The epitome of the Nazi ideal, Danny S. Parker’s book Hitler’s Warrior takes an unflinching look at the life and wars of SS Colonel Jochen Peiper. Found guilty of war crimes and sentenced to death by hanging for his part in the infamous Malmédy massacre of American servicemen during the Battle of the Bulge, Peiper escaped the noose. Instead he would spend a decade in jail, years working in the German auto industry and die mysteriously on Bastille Day, July 13th 1976, at his secluded home on the banks of the Saone River, France.
Handsome, intelligent and capable, Jochen Peiper had something of the matinee idol look about him. Quick to join the fledgling Schutzstaffel or SS, Peiper applied to become an SS Officer Cadet in 1934 at the suggestion of Reichsführer SS Heinrich Himmler. By the outbreak of war Peiper was the Reichsführer’s constant companion and faithful adjutant. He would witness mass executions and an experimental gassing while accompanying his boss on SS business trips across the Nazi’s growing empire. A comrade remarked that Peiper was one of the few people who seemed to genuinely like the cold, humourless, rabidly anti-Semitic Himmler. It seems clear from Parker’s meticulous research that the affection was mutual.
A member of the Waffen SS or fighting SS, Peiper was keen to give up his cosy desk job and see some action as part of the Leibstandarte SS Adolf Hitler. Peiper had a pretty good war. He was awarded the Knight's Cross of the Iron Cross with Oak Leaves and Swords for extreme bravery and outstanding military leadership. He saw plenty of fighting on the Eastern Front, France and Italy where he revelled in his role as commander of the so-called Blowtorch Battalion, notorious for burning villages and killing the inhabitants regardless of their status as civilian non-combatants. But of course it was his role as commander of the 1st SS Panzer Division, one of the spearheads of the German’s surprise winter offensive through the Ardennes region of Belgium, which brought Jochen Peiper his lasting fame. Most notably Peiper’s men executed 84 defenceless American prisoners of war (POW) at the Baugnez crossroads near Malmédy. His men were also responsible for killing numerous Belgium civilians and other POWs during their advance.
After the war Joachim Peiper was tried and convicted of war crimes, and sentenced to death by hanging on 16 July 1946. His sentence was later commuted to life imprisonment. He was released in 1956 after serving nearly 12 years. His dutiful wife Sigurd, the ex-SS secretary, and three children were waiting for him. Now Peiper started to live something of a double life. He publicly professed that he wanted to put the war behind him and get on with his life in peace. He felt he had paid for his crimes as the Allies saw them. In reality Peiper went to work for Porsche, which appeared to be a haven for ex-Nazis and SS men during the 1950s. He also busied himself with the Mutual Help Association of Former Waffen-SS Members (HIAG) and seems to have spent much of his spare time with former comrades-in-arms. However, trouble was to find him again in the 1960s when he was investigated for his part in the Boves massacre of September 1943, Italy. Eventually acquitted due to lack of evidence, Peiper decided to leave Germany for Traves, France in 1972.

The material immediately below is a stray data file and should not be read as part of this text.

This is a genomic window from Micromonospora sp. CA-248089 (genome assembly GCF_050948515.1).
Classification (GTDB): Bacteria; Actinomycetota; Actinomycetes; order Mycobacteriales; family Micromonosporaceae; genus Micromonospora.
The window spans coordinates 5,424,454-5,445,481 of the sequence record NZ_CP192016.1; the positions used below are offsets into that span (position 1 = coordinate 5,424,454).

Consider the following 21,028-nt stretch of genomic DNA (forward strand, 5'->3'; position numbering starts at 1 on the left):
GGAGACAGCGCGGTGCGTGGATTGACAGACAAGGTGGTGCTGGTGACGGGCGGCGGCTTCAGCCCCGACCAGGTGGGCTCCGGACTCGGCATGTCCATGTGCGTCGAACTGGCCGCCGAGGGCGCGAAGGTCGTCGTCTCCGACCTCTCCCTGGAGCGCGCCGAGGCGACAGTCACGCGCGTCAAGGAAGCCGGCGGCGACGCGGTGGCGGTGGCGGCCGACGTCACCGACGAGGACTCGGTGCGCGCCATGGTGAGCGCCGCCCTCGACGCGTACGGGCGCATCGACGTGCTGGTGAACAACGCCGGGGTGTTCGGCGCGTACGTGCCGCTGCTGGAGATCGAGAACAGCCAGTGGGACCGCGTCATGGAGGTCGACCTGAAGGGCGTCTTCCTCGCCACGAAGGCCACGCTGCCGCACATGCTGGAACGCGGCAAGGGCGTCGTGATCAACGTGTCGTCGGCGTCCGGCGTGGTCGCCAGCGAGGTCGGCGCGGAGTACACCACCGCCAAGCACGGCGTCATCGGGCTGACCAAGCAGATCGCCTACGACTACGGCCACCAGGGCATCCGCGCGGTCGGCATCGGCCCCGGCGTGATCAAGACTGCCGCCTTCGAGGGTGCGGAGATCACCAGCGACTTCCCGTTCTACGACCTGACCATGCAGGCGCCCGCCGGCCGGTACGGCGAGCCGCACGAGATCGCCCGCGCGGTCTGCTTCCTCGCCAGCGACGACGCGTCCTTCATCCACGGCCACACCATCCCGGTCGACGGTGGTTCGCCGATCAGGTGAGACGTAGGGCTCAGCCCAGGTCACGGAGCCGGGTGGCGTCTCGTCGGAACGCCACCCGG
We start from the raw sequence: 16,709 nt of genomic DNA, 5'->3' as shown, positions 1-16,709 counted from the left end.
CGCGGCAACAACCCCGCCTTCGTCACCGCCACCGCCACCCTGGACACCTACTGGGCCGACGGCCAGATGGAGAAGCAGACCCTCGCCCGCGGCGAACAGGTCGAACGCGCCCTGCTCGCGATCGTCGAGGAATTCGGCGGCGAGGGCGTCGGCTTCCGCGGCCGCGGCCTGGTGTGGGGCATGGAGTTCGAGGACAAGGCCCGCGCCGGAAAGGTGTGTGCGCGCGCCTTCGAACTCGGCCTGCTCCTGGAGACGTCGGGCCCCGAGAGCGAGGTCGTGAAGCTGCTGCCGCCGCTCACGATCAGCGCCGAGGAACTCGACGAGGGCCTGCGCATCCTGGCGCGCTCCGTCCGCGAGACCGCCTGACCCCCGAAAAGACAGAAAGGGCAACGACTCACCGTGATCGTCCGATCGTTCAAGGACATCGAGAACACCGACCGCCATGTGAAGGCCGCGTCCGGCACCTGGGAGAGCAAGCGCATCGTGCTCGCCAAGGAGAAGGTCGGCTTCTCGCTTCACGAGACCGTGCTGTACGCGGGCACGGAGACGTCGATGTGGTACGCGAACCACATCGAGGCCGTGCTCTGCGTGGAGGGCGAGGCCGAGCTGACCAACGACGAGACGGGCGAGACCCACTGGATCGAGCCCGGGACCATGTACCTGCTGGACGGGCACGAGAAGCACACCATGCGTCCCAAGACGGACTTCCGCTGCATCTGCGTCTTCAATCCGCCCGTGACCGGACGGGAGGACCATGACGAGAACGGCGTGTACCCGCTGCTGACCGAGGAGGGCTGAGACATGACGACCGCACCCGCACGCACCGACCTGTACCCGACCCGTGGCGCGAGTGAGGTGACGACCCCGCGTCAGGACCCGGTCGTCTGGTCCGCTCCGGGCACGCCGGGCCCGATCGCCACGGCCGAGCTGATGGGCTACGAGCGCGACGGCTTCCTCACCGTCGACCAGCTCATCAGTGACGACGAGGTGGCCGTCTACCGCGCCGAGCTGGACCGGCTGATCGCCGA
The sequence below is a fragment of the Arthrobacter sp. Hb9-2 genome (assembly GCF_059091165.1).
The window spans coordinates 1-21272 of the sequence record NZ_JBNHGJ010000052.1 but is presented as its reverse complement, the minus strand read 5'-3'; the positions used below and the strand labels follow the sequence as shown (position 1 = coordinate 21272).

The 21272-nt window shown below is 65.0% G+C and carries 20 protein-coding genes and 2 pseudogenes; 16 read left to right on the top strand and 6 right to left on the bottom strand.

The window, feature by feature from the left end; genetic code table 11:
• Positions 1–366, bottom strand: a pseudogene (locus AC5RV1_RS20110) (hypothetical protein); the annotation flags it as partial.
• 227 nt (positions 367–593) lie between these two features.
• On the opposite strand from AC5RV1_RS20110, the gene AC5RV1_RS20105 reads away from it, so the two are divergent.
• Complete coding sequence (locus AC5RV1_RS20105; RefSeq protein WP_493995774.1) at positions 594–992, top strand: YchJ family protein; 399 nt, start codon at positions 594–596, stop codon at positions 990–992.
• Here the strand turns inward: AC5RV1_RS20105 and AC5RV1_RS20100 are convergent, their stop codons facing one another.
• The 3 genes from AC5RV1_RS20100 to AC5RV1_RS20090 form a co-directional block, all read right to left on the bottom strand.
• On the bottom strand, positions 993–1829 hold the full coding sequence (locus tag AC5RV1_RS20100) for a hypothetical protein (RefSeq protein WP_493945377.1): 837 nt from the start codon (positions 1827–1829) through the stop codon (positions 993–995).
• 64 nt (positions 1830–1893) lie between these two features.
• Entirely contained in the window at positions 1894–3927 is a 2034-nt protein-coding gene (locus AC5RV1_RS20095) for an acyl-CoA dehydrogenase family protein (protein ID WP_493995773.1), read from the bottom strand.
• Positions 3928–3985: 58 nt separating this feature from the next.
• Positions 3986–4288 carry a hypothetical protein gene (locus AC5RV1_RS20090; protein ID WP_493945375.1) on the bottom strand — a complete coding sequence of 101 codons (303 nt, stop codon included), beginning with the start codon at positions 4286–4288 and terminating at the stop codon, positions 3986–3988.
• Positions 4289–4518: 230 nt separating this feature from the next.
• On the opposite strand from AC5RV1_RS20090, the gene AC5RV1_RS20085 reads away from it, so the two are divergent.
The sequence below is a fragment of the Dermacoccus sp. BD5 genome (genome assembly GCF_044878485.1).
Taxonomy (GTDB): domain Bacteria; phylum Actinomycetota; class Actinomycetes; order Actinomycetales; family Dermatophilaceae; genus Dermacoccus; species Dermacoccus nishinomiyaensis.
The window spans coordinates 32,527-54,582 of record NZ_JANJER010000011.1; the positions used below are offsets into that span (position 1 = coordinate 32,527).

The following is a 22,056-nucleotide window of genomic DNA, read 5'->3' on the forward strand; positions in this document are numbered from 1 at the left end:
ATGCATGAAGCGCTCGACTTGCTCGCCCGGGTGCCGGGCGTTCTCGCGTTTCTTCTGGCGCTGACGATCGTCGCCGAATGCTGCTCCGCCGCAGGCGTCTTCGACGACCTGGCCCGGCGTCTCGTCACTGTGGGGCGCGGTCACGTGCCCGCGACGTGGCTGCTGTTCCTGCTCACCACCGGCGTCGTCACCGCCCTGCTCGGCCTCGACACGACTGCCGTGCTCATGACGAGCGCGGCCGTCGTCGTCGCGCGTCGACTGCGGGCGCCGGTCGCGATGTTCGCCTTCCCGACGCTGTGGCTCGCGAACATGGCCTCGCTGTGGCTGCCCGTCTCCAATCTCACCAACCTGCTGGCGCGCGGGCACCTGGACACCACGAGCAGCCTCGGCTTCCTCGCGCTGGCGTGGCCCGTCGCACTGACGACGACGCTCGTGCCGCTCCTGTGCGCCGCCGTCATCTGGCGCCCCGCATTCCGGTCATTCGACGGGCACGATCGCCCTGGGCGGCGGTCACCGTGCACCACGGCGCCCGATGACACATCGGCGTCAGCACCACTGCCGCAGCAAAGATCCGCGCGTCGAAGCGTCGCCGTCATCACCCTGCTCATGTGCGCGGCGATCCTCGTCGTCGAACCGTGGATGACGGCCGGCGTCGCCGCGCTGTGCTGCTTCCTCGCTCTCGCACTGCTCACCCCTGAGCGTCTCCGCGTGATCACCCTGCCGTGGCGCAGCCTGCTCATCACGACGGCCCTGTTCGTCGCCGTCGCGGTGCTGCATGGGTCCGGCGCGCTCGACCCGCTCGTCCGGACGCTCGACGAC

In 1974 Peiper, who never attempted to conceal his identity, was recognised by a former French Resistance fighter who contacted the French Communist Party. Peiper soon became the subject of an increasingly sinister intimidation campaign. Then on the night of the 13thJuly 1976, his house was attacked and set on fire. Peiper made a vigorous defence of the property using a number of firearms, but was trapped under falling debris when the roof collapsed. His body was so badly burned that formal identification was almost impossible. The tabloid press pounced on the idea that the whole episode was an elaborate Nazi ploy allowing Peiper to escape to South America or Spain. Right wing reprisals swiftly followed.
Himmler’s trusted paladin, the youngest Colonel in the Waffen SS, war criminal, the handsome middle aged car salesman, intellectual and nature lover, Jochen Peiper was all of these things and more. For all his protestations and supposed desire to put the past behind him, Jochen Peiper lived and died a committed, unrepentant Nazi and proud SS officer. Danny S. Parker’s book paints a vivid portrait of a complex personality utterly trapped by the times and events he lived through. A man blind to his own crimes and those of the regime he so loyally and obediently served. Shy, engaging, with something of an eye for the ladies, Peiper was no one dimensional villain. He possessed a conscience, love, empathy and compassion; he simply couldn’t conceive that he’d done anything wrong but serve the Fatherland.
George Orwell once said: “People sleep peaceably in their beds at night only because rough men stand ready to do violence on their behalf.” I think this is how Peiper always saw himself, cast in the role of righteous guardian. However, Orwell also wrote, “Nationalism is power hunger tempered by self-deception.” In Parker’s book one of Peiper’s former comrades joked that it would have been better for everyone if he (Peiper) had simply put a bullet through his head in 1945. Maybe so.
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